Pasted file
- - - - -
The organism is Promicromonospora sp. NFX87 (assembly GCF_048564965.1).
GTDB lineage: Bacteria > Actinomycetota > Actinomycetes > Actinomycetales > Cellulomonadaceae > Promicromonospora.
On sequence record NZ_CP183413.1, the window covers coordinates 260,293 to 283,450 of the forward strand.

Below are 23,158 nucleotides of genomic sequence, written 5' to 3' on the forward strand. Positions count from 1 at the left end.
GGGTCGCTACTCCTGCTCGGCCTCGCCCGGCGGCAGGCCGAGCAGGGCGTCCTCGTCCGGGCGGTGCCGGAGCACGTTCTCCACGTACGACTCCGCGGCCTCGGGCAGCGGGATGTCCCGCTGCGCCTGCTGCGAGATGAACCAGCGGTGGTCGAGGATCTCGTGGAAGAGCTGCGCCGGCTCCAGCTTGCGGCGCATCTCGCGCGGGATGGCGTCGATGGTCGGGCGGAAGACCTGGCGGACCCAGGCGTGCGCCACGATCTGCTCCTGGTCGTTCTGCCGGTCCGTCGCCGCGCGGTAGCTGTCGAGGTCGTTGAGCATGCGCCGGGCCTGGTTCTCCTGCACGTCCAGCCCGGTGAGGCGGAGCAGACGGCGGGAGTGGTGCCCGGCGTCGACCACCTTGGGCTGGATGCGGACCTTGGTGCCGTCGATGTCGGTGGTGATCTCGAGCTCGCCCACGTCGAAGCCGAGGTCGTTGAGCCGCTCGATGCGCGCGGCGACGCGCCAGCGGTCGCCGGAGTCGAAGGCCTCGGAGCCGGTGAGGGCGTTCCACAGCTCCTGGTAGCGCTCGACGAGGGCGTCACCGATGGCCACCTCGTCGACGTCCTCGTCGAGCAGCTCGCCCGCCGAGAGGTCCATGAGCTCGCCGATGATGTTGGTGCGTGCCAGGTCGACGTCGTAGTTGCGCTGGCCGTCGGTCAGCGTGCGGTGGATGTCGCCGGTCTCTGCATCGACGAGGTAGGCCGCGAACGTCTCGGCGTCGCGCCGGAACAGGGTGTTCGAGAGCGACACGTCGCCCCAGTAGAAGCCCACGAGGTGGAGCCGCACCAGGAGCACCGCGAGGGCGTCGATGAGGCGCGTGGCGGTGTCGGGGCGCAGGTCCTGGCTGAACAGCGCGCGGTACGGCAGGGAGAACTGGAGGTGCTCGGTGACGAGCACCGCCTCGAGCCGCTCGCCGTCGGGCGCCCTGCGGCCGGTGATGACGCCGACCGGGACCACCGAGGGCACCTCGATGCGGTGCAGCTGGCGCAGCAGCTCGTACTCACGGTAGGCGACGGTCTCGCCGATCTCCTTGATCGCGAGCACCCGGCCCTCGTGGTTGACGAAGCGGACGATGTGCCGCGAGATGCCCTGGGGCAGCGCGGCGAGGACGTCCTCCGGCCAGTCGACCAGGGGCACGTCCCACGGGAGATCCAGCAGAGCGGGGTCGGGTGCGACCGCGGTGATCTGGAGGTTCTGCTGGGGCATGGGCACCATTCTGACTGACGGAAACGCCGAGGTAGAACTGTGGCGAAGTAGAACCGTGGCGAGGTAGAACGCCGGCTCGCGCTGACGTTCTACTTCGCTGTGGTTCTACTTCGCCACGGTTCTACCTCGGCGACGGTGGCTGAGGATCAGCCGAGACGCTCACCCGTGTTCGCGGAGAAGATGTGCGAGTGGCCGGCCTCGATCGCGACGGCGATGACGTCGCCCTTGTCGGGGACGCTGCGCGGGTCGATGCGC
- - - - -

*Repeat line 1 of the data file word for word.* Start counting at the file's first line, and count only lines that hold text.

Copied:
The organism is Promicromonospora sp. NFX87 (assembly GCF_048564965.1).